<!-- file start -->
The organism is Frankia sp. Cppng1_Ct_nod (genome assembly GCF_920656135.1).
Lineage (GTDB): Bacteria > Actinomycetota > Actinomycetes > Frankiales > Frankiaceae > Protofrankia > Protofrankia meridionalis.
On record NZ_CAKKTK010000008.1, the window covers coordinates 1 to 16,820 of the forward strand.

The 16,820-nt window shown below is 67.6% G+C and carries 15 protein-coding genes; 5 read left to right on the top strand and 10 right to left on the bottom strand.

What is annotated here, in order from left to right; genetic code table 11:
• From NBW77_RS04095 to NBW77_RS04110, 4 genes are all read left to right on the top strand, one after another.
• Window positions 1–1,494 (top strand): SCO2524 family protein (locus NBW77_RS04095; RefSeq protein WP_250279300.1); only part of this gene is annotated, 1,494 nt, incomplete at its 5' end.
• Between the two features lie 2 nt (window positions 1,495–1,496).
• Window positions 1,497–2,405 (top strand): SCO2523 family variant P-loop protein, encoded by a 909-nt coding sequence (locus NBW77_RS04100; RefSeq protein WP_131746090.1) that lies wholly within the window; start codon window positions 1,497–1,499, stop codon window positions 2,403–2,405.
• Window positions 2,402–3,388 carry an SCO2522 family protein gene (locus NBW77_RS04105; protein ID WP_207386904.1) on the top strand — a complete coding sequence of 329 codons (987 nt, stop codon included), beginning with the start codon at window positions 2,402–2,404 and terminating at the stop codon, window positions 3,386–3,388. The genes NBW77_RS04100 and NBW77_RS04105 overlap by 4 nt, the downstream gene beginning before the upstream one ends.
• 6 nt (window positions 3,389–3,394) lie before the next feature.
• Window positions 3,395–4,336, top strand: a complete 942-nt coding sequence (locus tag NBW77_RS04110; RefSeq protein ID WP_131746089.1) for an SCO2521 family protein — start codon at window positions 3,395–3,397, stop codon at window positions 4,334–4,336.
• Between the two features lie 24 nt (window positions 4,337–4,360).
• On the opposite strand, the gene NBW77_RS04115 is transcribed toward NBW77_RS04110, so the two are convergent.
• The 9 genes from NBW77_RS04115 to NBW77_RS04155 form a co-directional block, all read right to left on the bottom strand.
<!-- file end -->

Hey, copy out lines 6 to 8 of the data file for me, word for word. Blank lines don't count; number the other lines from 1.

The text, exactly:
• From NBW77_RS04095 to NBW77_RS04110, 4 genes are all read left to right on the top strand, one after another.
• Window positions 1–1,494 (top strand): SCO2524 family protein (locus NBW77_RS04095; RefSeq protein WP_250279300.1); only part of this gene is annotated, 1,494 nt, incomplete at its 5' end.
• Between the two features lie 2 nt (window positions 1,495–1,496).